Under this allocation framework,8 all patients who meet usual medical indications for ICU beds and ventilators are eligible and are assigned a priority score using a 1 to 8 scale (lower scores indicate higher likelihood of benefit from critical care), based on (1) patients’ likelihood of surviving to hospital discharge, assessed with an objective measure of acute illness severity; and (2) patients’ likelihood of achieving longer-term survival based on the presence or absence of comorbid conditions that influence survival. In addition, individuals who perform tasks vital to the public health response are given heightened priority by subtracting points from their priority score. In the event that there are ties in priority scores between patients, life-cycle considerations are used as a tiebreaker, with priority going to younger patients, who have had less opportunity to live through life’s stages.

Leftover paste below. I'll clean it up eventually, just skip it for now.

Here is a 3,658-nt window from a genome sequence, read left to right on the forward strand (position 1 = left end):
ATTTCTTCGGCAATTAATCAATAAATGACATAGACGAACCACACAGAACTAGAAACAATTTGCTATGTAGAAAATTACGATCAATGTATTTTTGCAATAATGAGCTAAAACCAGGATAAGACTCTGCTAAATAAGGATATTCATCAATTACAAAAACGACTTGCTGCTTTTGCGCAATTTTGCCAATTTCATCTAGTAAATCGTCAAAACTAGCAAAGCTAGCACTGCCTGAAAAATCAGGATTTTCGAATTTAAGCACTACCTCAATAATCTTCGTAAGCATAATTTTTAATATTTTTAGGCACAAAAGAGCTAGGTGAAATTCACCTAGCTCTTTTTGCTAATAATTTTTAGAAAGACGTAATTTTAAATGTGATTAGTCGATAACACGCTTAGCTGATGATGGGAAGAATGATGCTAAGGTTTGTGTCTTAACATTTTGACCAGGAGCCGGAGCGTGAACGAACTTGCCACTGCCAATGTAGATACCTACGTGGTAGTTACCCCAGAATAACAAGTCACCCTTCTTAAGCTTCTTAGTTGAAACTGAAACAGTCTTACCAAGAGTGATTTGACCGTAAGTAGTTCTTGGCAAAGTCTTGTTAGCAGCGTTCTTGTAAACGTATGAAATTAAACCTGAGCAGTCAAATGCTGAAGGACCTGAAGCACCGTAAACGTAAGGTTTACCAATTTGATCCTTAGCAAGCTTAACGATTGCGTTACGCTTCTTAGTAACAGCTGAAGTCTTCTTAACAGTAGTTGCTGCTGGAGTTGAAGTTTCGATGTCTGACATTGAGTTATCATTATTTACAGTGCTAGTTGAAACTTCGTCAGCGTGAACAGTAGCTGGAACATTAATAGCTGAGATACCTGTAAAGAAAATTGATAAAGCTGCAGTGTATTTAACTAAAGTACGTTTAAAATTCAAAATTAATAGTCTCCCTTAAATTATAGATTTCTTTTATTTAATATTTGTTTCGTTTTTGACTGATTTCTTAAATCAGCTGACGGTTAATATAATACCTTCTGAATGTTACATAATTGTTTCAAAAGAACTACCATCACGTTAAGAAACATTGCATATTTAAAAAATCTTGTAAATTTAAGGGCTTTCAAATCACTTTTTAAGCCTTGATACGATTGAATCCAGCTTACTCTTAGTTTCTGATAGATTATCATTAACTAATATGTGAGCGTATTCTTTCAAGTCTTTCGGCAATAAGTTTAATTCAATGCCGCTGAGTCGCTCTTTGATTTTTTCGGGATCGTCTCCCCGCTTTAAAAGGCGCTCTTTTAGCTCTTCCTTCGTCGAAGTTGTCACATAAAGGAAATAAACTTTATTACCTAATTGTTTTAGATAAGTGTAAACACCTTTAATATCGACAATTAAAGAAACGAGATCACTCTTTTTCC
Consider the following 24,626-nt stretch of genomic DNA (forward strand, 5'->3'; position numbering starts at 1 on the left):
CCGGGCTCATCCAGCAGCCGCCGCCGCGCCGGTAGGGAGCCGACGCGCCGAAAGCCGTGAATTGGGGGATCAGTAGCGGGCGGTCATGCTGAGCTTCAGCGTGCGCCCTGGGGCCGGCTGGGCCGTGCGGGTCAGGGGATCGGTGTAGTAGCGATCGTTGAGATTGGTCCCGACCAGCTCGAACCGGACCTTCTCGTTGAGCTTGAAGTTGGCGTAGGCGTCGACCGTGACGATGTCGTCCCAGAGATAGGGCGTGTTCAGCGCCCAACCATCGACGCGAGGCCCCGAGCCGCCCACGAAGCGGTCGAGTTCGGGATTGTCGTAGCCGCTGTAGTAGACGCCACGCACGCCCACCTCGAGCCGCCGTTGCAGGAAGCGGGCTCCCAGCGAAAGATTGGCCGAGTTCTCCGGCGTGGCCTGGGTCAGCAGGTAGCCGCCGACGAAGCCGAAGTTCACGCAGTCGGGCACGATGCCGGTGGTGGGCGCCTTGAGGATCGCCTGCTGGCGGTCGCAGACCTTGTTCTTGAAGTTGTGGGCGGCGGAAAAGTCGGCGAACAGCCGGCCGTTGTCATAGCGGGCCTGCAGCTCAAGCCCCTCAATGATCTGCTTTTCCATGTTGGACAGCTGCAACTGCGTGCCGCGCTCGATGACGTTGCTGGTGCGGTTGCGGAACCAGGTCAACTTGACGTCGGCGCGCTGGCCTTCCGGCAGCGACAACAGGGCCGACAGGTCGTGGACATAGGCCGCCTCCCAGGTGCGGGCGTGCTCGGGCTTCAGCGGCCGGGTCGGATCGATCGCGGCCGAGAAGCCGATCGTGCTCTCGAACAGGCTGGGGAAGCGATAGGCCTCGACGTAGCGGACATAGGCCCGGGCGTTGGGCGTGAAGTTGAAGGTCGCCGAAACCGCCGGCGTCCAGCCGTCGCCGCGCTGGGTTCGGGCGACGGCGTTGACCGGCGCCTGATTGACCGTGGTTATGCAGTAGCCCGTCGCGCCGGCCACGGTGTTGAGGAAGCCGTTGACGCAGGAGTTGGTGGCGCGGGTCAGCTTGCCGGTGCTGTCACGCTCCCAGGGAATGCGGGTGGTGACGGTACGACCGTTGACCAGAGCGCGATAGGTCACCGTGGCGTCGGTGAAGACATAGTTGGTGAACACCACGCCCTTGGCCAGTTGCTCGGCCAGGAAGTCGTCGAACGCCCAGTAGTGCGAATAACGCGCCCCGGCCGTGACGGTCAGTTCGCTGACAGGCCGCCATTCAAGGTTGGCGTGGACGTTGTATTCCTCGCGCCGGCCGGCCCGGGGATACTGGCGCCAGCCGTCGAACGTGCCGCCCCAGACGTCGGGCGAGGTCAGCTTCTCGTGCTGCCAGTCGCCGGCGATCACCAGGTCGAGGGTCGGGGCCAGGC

This allocation framework is based on intensive engagement with diverse citizens’ groups, ethicists, and disaster medicine experts.6 A major strength compared with other allocation frameworks is that it does not categorically exclude large groups of patients and allows priority to go to those most likely to benefit. Another advantage is that it can be consistently applied during rapid changes in the availability of ventilators. A severe shortage on one day might be followed by a surplus several days later. Using a system that allows all patients in need to remain eligible is superior to an exclusion-based system in which individual patients would abruptly move from being “categorically excluded” to being a “candidate” as the availability of ventilators increases.

More Guidance Is Needed on Withdrawing Life Support From One Patient to Provide It to Another

Existing guidelines acknowledge the need to “reallocate” ventilators when capacity is overwhelmed but generally do not address the medical uncertainties and psychological complexities of this action. The ethical justification for ventilator withdrawal is that in a public health emergency the goal of maximizing population outcomes would be jeopardized if patients unlikely to survive were allowed indefinite use of ventilators. Reallocation will be distressing to health care workers, patients, and families, because in ordinary clinical care ventilators are withdrawn only if the family agrees. Several steps can improve these agonizing decisions.